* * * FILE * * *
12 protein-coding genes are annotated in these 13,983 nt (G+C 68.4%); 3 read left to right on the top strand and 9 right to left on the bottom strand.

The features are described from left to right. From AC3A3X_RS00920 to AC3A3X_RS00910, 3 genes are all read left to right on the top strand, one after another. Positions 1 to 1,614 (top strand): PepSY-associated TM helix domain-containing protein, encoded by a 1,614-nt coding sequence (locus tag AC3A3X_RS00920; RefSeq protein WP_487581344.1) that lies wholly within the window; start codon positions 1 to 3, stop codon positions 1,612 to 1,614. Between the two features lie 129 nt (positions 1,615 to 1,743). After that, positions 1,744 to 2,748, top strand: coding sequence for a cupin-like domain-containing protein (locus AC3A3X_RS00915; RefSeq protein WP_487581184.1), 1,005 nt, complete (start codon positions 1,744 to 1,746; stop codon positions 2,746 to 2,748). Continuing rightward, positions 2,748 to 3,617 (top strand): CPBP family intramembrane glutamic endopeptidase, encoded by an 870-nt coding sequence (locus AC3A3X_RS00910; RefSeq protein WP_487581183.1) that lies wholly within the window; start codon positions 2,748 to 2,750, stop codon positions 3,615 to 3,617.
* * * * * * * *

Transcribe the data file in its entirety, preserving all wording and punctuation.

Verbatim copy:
12 protein-coding genes are annotated in these 13,983 nt (G+C 68.4%); 3 read left to right on the top strand and 9 right to left on the bottom strand.

The features are described from left to right. From AC3A3X_RS00920 to AC3A3X_RS00910, 3 genes are all read left to right on the top strand, one after another. Positions 1 to 1,614 (top strand): PepSY-associated TM helix domain-containing protein, encoded by a 1,614-nt coding sequence (locus tag AC3A3X_RS00920; RefSeq protein WP_487581344.1) that lies wholly within the window; start codon positions 1 to 3, stop codon positions 1,612 to 1,614. Between the two features lie 129 nt (positions 1,615 to 1,743). After that, positions 1,744 to 2,748, top strand: coding sequence for a cupin-like domain-containing protein (locus AC3A3X_RS00915; RefSeq protein WP_487581184.1), 1,005 nt, complete (start codon positions 1,744 to 1,746; stop codon positions 2,746 to 2,748). Continuing rightward, positions 2,748 to 3,617 (top strand): CPBP family intramembrane glutamic endopeptidase, encoded by an 870-nt coding sequence (locus AC3A3X_RS00910; RefSeq protein WP_487581183.1) that lies wholly within the window; start codon positions 2,748 to 2,750, stop codon positions 3,615 to 3,617.